ER Personnel Must Work With Police While Maintaining Patient Confidentiality

From Medical Research:

Issues of patient confidentiality with police presence in the emergency department represent a challenging aspect of emergency medical practice. In cases where patients are unable or unwilling to provide consent to release of information to police, only limited patient information can be disclosed to police in the absence of a search warrant, court order, or subpoena.  That information is limited to the patient’s name, next of kin, and medical status described as stable, fair, or critical. Seven provinces mandate reporting of gunshot wounds to police and four provinces require mandatory reporting of stab wounds that are not self-inflicted.  Physicians should be aware of the specific legislations that apply to them.

Doctors say federally mandated survey leads to unnecessary pain pill prescriptions

From WATE:

A patient satisfaction survey at hospitals, required by the federal government, is putting pressure on some medical professionals to prescribe prescription pills when they aren’t necessarily needed. The survey is mandated by the US Department of Health and Human Services through the Centers for Medicare and Medicaid services.

Public officials and medical professionals say the results of the survey are linked to federal reimbursement money hospitals receive for Medicare and Medicaid services, so a low score means less money and it is putting pressure on pain treatment which is difficult for doctors when patients want pills.

Emergency Physician charged with providing painkiller prescriptions in return for sexual favors and money

From Ohio:

An Akron emergency room doctor has been named in a federal indictment accusing him of writing dozens of painkiller prescriptions “in return for sexual favors and money,” according to court records.

Ingram was accused of writing 46 prescriptions, totaling approximately 1,087 tablets of the powerful painkiller oxycodone, for 11 different patients. He wrote six prescriptions for morphine products, totaling 672 tablets, for one person alone, the indictment says.

Pediatric telemedicine program with rural EDs nets savings

From Fierce Health IT:

A pediatric telemedicine program can improve quality, safety and patient satisfaction while also saving money, according to new research from the University of California Davis Children’s Hospital.

James Marcin, UC Davis interim head of pediatric critical care medicine, previously headed published research showing “significant” improvements in care quality through telemedicine for children treated at rural emergency rooms. That study, however, didn’t address the costs of providing those services, according to an announcement.

ICD-10 Diagnoses Codes Seen Wreaking Havoc with Hospitals, EDs

From Health Data Management:

The October 1 deadline to transition from ICD-9 to ICD-10 poses special challenges for emergency departments in terms of how medical diagnoses are coded. According to new research, about a quarter of all ER clinical encounters could experience difficulties after the code switchover this fall.

Aortic Dissection in the ED: A Review of ACEP’s New Guidelines

From EP Monthly:

In early 2015, ACEP released its clinical policy on the evaluation and management of adults with ‘suspected’ non-traumatic AAD [3]. The key word here is of course ‘suspected’—and that word is exactly our diagnostic dilemma: in those patients with acute chest (or abdominal or back) pain, when should we suspect AAD as the cause? By highlighting key elements of the ACEP guidelines, we will focus on the inherent strengths and limitations of current clinical information. Click here to read the guidelines.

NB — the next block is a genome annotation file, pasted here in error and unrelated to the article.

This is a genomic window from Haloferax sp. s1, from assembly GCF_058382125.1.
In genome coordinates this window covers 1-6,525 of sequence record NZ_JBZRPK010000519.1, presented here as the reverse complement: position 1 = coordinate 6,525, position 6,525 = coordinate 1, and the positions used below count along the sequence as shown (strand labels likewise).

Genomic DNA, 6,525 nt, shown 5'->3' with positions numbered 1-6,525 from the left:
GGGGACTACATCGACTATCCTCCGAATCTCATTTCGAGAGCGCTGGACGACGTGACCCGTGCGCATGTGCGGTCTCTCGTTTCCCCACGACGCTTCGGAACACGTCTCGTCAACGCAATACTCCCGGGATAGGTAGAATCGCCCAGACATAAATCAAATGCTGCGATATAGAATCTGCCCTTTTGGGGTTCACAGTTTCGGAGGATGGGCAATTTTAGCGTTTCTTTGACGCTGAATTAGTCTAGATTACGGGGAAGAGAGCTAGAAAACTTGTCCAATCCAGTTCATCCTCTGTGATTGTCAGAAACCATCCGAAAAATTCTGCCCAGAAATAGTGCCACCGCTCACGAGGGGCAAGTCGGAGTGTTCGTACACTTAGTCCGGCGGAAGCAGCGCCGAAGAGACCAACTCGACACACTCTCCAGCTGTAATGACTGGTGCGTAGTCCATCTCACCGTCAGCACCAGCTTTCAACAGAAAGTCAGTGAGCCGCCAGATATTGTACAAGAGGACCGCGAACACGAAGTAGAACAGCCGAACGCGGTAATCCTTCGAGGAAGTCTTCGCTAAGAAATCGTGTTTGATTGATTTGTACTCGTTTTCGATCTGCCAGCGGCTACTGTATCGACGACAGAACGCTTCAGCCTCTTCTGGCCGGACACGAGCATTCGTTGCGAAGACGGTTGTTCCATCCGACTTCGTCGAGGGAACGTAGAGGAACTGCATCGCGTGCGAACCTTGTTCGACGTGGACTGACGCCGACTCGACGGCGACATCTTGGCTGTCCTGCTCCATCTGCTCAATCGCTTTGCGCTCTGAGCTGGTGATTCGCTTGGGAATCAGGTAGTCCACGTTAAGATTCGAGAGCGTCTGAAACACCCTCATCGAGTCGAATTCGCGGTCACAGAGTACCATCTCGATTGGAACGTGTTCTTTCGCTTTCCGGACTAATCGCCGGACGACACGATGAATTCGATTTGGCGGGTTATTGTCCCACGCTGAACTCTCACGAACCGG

JAMA Creates “Med Men” Microsite

medmen

Link to Site

From Modern Healthcare:  The site offers links to seven JAMA studies from the era that match the bad habits and unhealthy behavior the characters so entertainingly indulged in.

Schools require EpiPens, but doctors balk

From EdSource:

Six months after the Jan. 1 law required schools to stock these pre-loaded syringes – known as epinephrine automatic injectors and considered the first line of treatment for potentially life-threatening allergic reactions – many districts have been unable to obtain what Murietta Unified has: a doctor’s prescription for the devices.

Up and down the state, doctors have declined to write prescriptions for epinephrine auto-injectors for districts, citing liability concerns and derailing the promise of the law. A February survey of 408 school nurses by the California School Nurses Organization found that 57 percent had been unable to obtain epinephrine auto-injectors for their district, calling the inability to find a doctor to write a prescription a major obstacle.

Illinois House approves heroin treatment measure

From the Tribune:

The Illinois House on Wednesday overwhelming pushed through a sweeping measure aimed at curbing heroin use and preventing overdose deaths by expanding specialized drug courts that focus on treatment.

The measure also would require police departments and fire houses to stock opioid antidotes that could be used to counteract heroin overdoses. In addition, the state’s Medicaid health care program for the poor would have to cover the cost of drug treatment programs.

Simple Changes for Emergency Department Success

From HealthLeaders Media:

The effective and efficient triage of patients is key to the flow of an emergency department. Not only for practical reasons but also because a new survey measuring patient satisfaction in the ED is on the horizon. ED-CAHPS—similar to HCAHPS, the survey that allows patients post-discharge to rate hospitals on communication, noise level, and other factors—is in development now.